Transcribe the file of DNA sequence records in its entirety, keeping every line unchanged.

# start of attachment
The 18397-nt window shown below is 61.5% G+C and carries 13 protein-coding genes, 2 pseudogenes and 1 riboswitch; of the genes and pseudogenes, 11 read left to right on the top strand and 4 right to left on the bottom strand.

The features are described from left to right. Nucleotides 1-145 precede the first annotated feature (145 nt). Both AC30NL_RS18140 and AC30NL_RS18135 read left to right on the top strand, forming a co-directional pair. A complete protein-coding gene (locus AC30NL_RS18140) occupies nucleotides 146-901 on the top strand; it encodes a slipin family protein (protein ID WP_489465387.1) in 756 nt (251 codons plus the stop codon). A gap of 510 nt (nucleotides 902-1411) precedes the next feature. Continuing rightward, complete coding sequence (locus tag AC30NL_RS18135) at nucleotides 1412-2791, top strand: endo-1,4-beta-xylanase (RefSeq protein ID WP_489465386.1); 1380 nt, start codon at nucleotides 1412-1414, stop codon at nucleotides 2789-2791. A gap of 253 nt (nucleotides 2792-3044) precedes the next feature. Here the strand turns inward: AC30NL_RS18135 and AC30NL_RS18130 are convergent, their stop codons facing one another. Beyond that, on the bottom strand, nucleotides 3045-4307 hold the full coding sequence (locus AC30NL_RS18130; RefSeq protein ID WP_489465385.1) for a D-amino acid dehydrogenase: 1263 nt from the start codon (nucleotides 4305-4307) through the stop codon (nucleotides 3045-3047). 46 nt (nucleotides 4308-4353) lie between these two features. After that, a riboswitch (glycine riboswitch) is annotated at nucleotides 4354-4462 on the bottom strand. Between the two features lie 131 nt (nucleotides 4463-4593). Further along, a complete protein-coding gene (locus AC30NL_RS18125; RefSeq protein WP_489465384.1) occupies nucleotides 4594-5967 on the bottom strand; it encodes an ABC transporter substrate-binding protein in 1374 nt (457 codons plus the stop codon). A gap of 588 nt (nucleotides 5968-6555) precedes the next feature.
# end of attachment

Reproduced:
The 18397-nt window shown below is 61.5% G+C and carries 13 protein-coding genes, 2 pseudogenes and 1 riboswitch; of the genes and pseudogenes, 11 read left to right on the top strand and 4 right to left on the bottom strand.

The features are described from left to right. Nucleotides 1-145 precede the first annotated feature (145 nt). Both AC30NL_RS18140 and AC30NL_RS18135 read left to right on the top strand, forming a co-directional pair. A complete protein-coding gene (locus AC30NL_RS18140) occupies nucleotides 146-901 on the top strand; it encodes a slipin family protein (protein ID WP_489465387.1) in 756 nt (251 codons plus the stop codon). A gap of 510 nt (nucleotides 902-1411) precedes the next feature. Continuing rightward, complete coding sequence (locus tag AC30NL_RS18135) at nucleotides 1412-2791, top strand: endo-1,4-beta-xylanase (RefSeq protein ID WP_489465386.1); 1380 nt, start codon at nucleotides 1412-1414, stop codon at nucleotides 2789-2791. A gap of 253 nt (nucleotides 2792-3044) precedes the next feature. Here the strand turns inward: AC30NL_RS18135 and AC30NL_RS18130 are convergent, their stop codons facing one another. Beyond that, on the bottom strand, nucleotides 3045-4307 hold the full coding sequence (locus AC30NL_RS18130; RefSeq protein ID WP_489465385.1) for a D-amino acid dehydrogenase: 1263 nt from the start codon (nucleotides 4305-4307) through the stop codon (nucleotides 3045-3047). 46 nt (nucleotides 4308-4353) lie between these two features. After that, a riboswitch (glycine riboswitch) is annotated at nucleotides 4354-4462 on the bottom strand. Between the two features lie 131 nt (nucleotides 4463-4593). Further along, a complete protein-coding gene (locus AC30NL_RS18125; RefSeq protein WP_489465384.1) occupies nucleotides 4594-5967 on the bottom strand; it encodes an ABC transporter substrate-binding protein in 1374 nt (457 codons plus the stop codon). A gap of 588 nt (nucleotides 5968-6555) precedes the next feature.